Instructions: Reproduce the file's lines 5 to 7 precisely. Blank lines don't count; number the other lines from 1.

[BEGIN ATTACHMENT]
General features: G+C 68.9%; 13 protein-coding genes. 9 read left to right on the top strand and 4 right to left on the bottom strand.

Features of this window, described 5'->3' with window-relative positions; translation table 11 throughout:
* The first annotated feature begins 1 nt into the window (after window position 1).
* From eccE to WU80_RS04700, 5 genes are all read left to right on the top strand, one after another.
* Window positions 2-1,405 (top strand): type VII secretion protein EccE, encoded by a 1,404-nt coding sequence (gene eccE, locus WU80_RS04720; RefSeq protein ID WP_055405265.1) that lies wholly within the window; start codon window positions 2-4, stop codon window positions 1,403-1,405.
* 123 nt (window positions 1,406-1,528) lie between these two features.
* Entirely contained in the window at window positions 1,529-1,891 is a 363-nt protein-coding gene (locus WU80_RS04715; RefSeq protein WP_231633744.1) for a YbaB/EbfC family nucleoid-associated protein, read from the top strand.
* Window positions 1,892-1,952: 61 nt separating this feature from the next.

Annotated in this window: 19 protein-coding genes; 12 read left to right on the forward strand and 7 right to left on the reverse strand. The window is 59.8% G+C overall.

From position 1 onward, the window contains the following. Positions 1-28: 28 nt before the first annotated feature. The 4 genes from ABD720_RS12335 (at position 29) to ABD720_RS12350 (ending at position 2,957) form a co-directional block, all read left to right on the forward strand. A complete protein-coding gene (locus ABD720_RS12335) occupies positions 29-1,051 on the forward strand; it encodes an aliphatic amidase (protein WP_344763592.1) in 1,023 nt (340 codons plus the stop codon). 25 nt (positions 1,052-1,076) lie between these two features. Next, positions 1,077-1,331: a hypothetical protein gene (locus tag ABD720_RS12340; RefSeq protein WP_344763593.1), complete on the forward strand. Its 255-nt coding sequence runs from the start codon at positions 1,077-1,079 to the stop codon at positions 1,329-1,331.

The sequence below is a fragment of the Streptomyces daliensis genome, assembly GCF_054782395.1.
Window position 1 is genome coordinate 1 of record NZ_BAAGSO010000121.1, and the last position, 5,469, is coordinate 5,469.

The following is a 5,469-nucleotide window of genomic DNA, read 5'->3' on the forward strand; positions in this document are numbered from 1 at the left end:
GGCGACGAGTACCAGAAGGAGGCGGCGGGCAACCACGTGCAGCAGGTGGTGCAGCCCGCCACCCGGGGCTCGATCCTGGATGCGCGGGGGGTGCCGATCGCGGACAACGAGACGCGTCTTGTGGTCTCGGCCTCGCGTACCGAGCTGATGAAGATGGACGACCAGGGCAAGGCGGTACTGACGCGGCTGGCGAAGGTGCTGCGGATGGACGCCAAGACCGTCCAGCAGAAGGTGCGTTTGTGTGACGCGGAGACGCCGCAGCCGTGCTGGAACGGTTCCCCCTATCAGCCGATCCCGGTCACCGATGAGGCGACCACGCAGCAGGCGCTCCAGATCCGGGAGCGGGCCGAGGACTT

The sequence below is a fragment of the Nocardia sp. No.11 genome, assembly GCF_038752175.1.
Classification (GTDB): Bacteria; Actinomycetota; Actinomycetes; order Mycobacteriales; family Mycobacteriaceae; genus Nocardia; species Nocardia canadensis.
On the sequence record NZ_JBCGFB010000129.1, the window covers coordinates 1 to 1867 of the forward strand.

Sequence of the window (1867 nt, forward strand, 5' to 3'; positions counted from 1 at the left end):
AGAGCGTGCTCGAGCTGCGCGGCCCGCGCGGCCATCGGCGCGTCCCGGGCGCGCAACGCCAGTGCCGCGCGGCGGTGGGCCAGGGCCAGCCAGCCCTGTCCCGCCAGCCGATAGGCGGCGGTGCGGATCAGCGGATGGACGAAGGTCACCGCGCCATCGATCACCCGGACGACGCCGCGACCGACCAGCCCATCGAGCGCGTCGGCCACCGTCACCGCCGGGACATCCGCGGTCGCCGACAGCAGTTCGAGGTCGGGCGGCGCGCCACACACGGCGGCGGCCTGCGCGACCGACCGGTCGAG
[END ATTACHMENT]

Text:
* Window positions 2-1,405 (top strand): type VII secretion protein EccE, encoded by a 1,404-nt coding sequence (gene eccE, locus WU80_RS04720; RefSeq protein ID WP_055405265.1) that lies wholly within the window; start codon window positions 2-4, stop codon window positions 1,403-1,405.
* 123 nt (window positions 1,406-1,528) lie between these two features.
* Entirely contained in the window at window positions 1,529-1,891 is a 363-nt protein-coding gene (locus WU80_RS04715; RefSeq protein WP_231633744.1) for a YbaB/EbfC family nucleoid-associated protein, read from the top strand.